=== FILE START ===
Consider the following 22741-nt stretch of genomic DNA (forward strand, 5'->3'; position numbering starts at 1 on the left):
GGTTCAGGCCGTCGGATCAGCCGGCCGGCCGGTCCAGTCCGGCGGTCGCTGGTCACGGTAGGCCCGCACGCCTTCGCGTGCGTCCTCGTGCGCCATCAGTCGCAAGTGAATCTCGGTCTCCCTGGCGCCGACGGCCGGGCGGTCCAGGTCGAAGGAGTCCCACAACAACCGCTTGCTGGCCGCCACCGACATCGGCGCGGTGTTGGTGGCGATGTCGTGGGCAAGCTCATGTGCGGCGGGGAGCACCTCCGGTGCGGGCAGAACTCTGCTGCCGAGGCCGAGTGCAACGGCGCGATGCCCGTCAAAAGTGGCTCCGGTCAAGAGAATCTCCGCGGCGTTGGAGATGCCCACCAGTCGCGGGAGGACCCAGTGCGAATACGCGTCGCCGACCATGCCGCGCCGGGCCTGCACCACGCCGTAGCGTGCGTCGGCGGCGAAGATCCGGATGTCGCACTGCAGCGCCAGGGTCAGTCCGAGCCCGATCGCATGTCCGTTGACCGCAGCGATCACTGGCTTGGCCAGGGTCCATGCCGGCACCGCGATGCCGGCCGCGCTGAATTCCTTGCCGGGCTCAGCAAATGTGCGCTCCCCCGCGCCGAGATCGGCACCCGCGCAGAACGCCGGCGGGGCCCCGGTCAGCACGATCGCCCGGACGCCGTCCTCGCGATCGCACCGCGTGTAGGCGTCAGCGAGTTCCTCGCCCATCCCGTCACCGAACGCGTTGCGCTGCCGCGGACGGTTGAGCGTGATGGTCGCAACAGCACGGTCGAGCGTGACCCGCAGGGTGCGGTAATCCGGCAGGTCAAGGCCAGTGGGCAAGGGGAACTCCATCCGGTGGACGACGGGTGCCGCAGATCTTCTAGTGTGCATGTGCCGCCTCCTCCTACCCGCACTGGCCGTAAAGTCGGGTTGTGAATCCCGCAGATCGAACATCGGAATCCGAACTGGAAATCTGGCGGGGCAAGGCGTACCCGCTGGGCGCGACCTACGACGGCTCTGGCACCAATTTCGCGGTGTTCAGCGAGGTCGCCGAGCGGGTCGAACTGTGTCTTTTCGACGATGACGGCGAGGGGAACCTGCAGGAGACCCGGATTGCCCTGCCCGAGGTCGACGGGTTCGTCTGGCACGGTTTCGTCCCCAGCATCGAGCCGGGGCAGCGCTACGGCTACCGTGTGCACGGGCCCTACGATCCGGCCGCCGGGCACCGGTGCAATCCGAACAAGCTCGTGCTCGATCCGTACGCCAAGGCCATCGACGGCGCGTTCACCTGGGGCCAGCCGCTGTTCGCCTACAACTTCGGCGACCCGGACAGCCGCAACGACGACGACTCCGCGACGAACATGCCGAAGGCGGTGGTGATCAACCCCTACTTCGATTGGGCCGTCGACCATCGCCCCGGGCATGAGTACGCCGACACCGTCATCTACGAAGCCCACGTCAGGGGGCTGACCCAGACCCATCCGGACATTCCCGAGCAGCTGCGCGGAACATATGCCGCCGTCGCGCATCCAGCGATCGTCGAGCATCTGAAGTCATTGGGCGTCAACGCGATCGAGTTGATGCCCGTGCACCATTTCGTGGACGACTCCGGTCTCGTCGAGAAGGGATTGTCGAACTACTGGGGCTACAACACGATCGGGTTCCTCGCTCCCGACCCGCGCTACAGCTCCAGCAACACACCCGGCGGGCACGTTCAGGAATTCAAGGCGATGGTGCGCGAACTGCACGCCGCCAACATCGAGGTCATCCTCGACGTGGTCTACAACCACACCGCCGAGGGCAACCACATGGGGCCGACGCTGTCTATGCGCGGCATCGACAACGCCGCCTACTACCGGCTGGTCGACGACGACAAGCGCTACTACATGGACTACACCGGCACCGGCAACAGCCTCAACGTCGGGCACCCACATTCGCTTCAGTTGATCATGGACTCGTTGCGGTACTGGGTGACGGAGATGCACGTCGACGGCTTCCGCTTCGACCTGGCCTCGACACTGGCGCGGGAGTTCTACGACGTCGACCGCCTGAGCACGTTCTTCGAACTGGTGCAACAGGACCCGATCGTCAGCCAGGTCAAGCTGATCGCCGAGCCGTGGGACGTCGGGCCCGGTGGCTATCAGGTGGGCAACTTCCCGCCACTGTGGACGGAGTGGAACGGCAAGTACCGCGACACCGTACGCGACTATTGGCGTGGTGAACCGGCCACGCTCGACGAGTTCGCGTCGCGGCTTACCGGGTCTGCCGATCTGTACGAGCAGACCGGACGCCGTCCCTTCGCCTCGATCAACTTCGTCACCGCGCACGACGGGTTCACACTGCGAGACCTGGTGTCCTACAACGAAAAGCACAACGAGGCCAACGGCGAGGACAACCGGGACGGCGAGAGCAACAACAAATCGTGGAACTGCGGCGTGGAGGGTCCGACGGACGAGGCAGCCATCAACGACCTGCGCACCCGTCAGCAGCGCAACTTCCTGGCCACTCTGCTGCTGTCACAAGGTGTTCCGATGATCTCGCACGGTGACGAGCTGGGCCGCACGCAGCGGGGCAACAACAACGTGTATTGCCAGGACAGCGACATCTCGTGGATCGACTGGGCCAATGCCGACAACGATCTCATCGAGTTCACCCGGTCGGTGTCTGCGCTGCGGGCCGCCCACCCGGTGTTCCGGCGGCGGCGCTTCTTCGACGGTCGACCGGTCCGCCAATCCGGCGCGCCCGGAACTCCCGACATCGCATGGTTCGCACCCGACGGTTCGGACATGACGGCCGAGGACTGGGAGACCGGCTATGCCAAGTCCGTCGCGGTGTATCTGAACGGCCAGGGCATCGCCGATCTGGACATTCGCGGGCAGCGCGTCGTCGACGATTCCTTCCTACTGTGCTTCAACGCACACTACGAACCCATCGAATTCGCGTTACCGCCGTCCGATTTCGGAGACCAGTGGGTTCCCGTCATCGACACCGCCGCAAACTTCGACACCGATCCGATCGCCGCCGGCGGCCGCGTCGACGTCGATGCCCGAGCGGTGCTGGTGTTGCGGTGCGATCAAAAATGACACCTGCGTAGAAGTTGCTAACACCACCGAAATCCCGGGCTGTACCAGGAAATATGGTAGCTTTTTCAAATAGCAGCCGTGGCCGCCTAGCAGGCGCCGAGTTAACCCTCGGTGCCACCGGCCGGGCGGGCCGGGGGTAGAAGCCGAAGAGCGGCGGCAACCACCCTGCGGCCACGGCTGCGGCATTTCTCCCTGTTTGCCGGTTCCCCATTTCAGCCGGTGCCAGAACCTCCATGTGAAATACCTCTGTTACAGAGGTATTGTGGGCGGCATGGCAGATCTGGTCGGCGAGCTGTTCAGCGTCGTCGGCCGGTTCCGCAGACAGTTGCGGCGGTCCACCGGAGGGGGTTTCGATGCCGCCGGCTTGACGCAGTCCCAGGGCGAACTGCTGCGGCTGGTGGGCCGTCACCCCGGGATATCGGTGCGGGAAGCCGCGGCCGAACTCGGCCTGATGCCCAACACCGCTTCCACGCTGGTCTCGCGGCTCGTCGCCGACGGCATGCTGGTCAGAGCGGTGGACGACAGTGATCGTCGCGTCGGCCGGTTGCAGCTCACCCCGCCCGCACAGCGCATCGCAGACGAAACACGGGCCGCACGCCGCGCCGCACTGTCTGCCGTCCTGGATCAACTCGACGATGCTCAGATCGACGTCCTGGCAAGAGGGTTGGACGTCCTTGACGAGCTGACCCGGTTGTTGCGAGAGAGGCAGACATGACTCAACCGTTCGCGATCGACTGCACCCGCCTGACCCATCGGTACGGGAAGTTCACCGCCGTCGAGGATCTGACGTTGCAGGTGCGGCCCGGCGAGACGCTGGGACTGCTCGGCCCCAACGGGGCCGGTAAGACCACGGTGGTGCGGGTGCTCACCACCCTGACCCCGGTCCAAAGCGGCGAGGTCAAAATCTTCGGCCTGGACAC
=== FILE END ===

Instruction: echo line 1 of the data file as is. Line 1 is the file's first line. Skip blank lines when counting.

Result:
Consider the following 22741-nt stretch of genomic DNA (forward strand, 5'->3'; position numbering starts at 1 on the left):